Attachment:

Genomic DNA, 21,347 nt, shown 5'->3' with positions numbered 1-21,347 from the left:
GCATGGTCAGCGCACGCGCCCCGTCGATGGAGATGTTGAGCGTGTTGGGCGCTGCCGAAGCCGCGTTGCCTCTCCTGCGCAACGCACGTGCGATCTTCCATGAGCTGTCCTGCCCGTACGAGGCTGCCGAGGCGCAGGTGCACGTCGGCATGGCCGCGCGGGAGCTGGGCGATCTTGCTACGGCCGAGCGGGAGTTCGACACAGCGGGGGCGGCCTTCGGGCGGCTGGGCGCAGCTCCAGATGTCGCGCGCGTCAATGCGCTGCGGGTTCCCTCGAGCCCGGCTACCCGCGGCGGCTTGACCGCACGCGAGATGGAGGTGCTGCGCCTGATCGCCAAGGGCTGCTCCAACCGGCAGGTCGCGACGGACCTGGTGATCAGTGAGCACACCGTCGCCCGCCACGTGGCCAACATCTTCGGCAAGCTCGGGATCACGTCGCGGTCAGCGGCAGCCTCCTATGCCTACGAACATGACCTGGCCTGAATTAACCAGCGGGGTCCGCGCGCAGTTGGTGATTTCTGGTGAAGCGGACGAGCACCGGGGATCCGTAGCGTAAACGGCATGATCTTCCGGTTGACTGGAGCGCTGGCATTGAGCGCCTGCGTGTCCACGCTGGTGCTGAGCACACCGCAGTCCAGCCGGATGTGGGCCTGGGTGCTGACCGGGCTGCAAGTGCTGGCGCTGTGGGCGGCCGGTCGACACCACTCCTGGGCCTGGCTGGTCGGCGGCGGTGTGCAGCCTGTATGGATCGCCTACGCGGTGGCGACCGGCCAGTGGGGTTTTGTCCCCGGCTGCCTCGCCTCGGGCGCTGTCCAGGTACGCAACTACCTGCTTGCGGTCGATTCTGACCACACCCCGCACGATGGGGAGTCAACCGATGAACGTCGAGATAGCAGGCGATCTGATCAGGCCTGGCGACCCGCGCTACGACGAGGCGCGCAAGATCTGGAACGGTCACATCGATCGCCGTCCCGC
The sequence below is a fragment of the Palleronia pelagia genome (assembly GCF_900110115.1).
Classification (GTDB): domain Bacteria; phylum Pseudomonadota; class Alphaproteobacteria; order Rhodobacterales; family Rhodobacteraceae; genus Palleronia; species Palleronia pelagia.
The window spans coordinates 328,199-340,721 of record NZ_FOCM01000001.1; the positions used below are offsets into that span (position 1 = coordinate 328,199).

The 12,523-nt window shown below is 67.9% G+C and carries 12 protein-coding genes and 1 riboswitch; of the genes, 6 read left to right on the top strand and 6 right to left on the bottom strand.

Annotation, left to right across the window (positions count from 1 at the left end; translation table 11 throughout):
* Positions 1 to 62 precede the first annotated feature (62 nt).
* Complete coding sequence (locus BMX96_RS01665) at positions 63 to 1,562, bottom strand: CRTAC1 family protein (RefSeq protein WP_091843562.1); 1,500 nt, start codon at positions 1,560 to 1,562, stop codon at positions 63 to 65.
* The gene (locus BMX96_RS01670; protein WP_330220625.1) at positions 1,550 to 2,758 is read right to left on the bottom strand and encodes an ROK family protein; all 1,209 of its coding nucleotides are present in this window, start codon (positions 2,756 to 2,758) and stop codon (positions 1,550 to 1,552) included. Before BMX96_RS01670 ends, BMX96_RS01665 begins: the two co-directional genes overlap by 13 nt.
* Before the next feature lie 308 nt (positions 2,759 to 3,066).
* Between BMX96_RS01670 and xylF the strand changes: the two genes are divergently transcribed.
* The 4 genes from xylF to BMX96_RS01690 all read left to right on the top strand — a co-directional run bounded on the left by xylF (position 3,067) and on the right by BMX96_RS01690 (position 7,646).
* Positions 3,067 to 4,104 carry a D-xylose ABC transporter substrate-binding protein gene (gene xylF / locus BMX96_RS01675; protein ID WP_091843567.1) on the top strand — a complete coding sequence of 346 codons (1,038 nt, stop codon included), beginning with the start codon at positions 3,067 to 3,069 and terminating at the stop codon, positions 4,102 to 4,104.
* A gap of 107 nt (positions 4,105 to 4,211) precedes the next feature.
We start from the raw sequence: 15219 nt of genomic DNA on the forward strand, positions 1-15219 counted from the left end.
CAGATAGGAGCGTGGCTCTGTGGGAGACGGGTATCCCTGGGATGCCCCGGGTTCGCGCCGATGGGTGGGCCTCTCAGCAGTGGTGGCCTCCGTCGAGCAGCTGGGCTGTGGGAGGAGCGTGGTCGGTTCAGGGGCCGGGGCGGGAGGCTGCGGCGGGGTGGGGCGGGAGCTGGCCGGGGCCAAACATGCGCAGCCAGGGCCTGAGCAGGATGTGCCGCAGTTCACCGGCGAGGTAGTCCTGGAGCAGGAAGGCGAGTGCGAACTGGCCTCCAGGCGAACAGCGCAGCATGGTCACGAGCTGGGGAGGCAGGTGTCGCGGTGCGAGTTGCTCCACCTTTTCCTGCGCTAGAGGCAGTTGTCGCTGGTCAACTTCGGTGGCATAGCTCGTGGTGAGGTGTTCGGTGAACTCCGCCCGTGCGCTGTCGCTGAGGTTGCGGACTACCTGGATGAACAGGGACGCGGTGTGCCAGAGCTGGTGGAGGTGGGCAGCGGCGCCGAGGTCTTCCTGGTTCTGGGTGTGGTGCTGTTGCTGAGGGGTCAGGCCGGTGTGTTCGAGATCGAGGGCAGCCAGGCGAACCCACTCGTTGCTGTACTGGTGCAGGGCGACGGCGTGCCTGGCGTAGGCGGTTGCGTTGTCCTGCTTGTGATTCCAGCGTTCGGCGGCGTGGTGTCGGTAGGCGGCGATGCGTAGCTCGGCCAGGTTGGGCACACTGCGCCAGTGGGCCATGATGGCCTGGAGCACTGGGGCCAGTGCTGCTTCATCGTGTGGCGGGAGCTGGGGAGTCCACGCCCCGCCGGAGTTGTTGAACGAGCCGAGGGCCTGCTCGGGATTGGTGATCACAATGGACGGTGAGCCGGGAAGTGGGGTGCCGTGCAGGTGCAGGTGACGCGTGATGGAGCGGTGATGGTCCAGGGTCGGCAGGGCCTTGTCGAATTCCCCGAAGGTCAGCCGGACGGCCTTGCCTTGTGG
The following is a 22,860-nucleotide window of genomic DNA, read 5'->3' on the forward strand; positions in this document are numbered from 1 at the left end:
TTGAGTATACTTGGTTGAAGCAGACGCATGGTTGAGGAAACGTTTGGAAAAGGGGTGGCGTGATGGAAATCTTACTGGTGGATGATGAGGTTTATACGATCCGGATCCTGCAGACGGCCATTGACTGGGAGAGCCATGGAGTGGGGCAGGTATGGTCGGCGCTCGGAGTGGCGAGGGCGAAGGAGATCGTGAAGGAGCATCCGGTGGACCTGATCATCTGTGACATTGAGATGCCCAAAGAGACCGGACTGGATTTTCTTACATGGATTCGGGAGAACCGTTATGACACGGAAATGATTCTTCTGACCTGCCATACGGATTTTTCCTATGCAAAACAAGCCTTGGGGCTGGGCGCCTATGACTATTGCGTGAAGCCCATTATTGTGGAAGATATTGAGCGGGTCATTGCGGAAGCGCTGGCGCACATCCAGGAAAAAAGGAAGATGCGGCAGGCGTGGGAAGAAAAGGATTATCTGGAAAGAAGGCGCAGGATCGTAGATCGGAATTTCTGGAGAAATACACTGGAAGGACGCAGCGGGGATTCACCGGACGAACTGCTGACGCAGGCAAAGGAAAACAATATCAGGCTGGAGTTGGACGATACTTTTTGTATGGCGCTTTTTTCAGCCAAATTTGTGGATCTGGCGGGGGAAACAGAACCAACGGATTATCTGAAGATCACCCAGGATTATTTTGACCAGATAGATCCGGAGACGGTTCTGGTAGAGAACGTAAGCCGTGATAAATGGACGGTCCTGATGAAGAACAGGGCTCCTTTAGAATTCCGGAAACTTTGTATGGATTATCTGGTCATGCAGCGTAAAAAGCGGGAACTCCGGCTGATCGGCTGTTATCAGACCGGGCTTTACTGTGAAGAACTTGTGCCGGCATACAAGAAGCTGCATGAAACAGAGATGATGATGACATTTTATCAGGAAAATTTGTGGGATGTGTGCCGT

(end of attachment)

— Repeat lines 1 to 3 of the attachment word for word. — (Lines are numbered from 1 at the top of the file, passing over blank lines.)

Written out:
Genomic DNA, 21,347 nt, shown 5'->3' with positions numbered 1-21,347 from the left:
GCATGGTCAGCGCACGCGCCCCGTCGATGGAGATGTTGAGCGTGTTGGGCGCTGCCGAAGCCGCGTTGCCTCTCCTGCGCAACGCACGTGCGATCTTCCATGAGCTGTCCTGCCCGTACGAGGCTGCCGAGGCGCAGGTGCACGTCGGCATGGCCGCGCGGGAGCTGGGCGATCTTGCTACGGCCGAGCGGGAGTTCGACACAGCGGGGGCGGCCTTCGGGCGGCTGGGCGCAGCTCCAGATGTCGCGCGCGTCAATGCGCTGCGGGTTCCCTCGAGCCCGGCTACCCGCGGCGGCTTGACCGCACGCGAGATGGAGGTGCTGCGCCTGATCGCCAAGGGCTGCTCCAACCGGCAGGTCGCGACGGACCTGGTGATCAGTGAGCACACCGTCGCCCGCCACGTGGCCAACATCTTCGGCAAGCTCGGGATCACGTCGCGGTCAGCGGCAGCCTCCTATGCCTACGAACATGACCTGGCCTGAATTAACCAGCGGGGTCCGCGCGCAGTTGGTGATTTCTGGTGAAGCGGACGAGCACCGGGGATCCGTAGCGTAAACGGCATGATCTTCCGGTTGACTGGAGCGCTGGCATTGAGCGCCTGCGTGTCCACGCTGGTGCTGAGCACACCGCAGTCCAGCCGGATGTGGGCCTGGGTGCTGACCGGGCTGCAAGTGCTGGCGCTGTGGGCGGCCGGTCGACACCACTCCTGGGCCTGGCTGGTCGGCGGCGGTGTGCAGCCTGTATGGATCGCCTACGCGGTGGCGACCGGCCAGTGGGGTTTTGTCCCCGGCTGCCTCGCCTCGGGCGCTGTCCAGGTACGCAACTACCTGCTTGCGGTCGATTCTGACCACACCCCGCACGATGGGGAGTCAACCGATGAACGTCGAGATAGCAGGCGATCTGATCAGGCCTGGCGACCCGCGCTACGACGAGGCGCGCAAGATCTGGAACGGTCACATCGATCGCCGTCCCGC
The sequence below is a fragment of the Palleronia pelagia genome (assembly GCF_900110115.1).